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March 22, 2011

IS A Weakening Currency Good For Economic Growth?

Conventional wisdom is that a weakening currency is a boon for economic growth and exports; however, history does not support this view.

For example, during the 20-year period from 1971 to 1991 - often referred to now as an economic miracle - the Japanese yen tripled in value against the dollar, an average appreciation rate of about 10% per year. This increasing purchasing power enabled the Japanese to enjoy steady economic growth and rising living standards. Over that time, Japan’s GDP grew at an average rate of 4.5% and net exports increased fivefold. Government debt as a percentage of GDP fell slightly to about 20%.

Over the following 20 years, from 1991 – 2011, the Japanese economy has been dead in the water. Yen appreciation slowed considerably, with the currency rising by approximately 50% against the dollar, or about 2.5% per year. However, over that time, the Japanese economy and net export growth essentially stagnated, with GDP growing by less than 1% per annum and government debt exploding to over 120% of GDP.

The real problem for Japan is that in the aftermath of the bursting of the stock and real estate bubbles, the Japanese government refused to allow market forces to repair the damage. Instead, it based its foolish approach on restricting the rise in its currency to maintain exports to the United States. In this cart-before-the-horse worldview, Japan assumed its economic growth was a function of its exports. In reality, exports flow from economic growth.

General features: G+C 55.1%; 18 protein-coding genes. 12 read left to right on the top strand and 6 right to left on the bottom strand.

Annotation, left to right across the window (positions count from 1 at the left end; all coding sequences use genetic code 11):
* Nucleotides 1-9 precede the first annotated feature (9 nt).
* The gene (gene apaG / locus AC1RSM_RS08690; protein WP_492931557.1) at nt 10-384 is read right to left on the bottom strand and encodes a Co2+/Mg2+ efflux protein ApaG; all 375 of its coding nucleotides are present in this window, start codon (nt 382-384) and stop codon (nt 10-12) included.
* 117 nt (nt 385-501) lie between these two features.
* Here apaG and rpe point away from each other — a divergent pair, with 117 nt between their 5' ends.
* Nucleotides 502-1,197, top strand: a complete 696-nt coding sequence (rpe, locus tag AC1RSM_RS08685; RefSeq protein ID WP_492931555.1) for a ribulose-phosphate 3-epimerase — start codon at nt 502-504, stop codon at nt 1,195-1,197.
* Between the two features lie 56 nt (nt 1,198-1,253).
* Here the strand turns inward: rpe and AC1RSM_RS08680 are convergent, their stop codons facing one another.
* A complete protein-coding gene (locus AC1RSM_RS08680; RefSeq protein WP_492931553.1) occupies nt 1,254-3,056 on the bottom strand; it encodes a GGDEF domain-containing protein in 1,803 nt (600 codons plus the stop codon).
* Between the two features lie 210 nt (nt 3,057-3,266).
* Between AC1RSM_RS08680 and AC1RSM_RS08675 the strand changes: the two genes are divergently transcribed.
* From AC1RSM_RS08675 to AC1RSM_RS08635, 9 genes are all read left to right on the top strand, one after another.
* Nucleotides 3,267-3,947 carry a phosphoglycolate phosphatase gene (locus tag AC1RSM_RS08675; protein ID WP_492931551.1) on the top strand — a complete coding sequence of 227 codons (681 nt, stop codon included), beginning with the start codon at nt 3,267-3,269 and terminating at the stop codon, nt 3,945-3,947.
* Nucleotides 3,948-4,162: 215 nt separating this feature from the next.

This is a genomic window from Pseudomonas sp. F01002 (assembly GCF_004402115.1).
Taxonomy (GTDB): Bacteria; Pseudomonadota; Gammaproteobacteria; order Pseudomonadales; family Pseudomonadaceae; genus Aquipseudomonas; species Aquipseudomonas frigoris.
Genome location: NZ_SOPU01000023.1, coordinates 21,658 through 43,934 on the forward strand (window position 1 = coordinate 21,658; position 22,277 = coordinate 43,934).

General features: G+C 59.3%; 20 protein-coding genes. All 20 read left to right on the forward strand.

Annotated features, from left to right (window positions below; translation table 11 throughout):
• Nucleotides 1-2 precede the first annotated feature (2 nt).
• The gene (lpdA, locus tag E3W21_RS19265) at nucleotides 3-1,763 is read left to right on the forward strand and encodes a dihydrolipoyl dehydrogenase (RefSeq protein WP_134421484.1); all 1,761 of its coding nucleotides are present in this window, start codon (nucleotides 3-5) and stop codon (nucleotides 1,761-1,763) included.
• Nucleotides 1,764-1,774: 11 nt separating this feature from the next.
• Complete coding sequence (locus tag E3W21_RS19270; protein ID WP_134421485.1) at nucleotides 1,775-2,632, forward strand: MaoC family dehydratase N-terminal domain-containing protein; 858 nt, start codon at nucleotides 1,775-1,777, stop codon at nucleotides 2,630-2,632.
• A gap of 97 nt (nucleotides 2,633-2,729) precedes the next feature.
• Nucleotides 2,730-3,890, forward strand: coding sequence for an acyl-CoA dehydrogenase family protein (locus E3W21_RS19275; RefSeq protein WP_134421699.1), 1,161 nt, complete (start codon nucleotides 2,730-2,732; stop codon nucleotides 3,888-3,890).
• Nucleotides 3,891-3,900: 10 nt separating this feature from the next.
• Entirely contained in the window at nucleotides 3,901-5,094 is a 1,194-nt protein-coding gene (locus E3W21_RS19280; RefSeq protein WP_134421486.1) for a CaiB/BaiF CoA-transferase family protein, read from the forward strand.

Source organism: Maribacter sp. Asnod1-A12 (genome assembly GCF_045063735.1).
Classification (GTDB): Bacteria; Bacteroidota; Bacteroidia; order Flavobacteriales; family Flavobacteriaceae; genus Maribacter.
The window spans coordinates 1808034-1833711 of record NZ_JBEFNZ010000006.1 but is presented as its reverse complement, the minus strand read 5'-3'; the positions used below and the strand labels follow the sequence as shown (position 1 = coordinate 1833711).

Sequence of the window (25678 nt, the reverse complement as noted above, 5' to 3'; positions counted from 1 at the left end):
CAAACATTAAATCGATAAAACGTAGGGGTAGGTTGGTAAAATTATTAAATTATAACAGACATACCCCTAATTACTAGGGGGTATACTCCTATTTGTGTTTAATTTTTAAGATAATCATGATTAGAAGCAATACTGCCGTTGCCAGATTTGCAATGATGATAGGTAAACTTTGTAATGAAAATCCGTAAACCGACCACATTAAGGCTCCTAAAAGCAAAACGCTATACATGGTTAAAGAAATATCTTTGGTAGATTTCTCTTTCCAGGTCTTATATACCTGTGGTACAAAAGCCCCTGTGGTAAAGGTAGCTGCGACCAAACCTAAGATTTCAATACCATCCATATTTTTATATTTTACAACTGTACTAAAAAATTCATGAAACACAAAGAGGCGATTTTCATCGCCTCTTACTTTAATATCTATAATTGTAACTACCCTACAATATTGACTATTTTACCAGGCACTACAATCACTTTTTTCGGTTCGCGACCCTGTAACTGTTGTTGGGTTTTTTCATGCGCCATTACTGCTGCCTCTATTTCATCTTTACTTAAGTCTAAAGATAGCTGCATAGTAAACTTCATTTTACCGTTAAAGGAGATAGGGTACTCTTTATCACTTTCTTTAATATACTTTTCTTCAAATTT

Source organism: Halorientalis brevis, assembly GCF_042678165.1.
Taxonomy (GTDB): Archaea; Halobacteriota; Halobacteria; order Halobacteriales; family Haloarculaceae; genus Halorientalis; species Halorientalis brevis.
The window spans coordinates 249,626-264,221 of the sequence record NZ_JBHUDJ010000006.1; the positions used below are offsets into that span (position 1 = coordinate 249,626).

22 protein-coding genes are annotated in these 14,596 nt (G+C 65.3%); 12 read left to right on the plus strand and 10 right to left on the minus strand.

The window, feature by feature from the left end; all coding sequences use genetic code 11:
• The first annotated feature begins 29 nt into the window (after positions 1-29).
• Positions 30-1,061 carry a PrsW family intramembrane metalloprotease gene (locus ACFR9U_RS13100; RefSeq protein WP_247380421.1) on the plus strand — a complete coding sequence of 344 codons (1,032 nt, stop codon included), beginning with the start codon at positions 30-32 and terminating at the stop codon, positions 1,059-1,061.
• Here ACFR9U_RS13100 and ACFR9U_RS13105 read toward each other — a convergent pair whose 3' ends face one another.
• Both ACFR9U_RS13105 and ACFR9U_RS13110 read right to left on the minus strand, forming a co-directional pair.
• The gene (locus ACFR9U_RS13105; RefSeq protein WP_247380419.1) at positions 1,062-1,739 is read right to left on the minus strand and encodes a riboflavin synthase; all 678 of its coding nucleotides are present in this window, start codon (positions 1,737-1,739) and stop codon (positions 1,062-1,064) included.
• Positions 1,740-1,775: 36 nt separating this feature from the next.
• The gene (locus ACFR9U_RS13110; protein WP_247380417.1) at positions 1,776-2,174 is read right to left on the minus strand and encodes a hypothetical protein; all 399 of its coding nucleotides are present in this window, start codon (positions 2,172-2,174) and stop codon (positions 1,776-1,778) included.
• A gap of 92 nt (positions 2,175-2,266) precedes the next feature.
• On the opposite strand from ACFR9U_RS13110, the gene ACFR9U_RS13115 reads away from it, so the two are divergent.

So, in order to engineer an export-led recovery, Japan embarked on an era of central government planning, Keynesian style pump-priming, and nearly endless quantitative easing. The result was disaster. The only bright spot was that the underlying strength of the Japanese economy kept a lid on consumer prices despite all the inflation deliberately created by the Bank of Japan. So even while good jobs have become harder to find, ordinary consumers have had the benefit of falling prices. It is ironic that Japan’s ”deflation” is cited as the primary cause of its malaise. If Japan’s economy had been less efficient, its 20-year malaise would have been accompanied by increasing consumer prices, a.k.a. stagflation. This would have caused much more suffering to the Japanese people.

Still, as a result of its enormous economic policy errors, much of Japan’s efforts over the past 20 years have benefitted Americans rather than its own citizens. A tremendous share of their purchasing power was transferred across the Pacific, helping to inflate a bubble economy in the United States. Of course, as the Japanese economy struggled beneath the weight of this massive American subsidy, it gradually passed the baton to China, which for the same foolish reasons was happy to run with it. - in Liberty Maven

Related: iShares MSCI Japan Index (ETF) (NYSE:EWJ), Mitsubishi UFJ Financial Group Inc (ADR) (NYSE:MTU), Mizuho Financial Group, Inc. (ADR) (NYSE:MFG)

Peter Schiff`s comments on the economy, stock markets, politics and gold. Schiff is the renowned writer of the bestseller Crash Proof: How to Profit from the Coming Economic Collapse.
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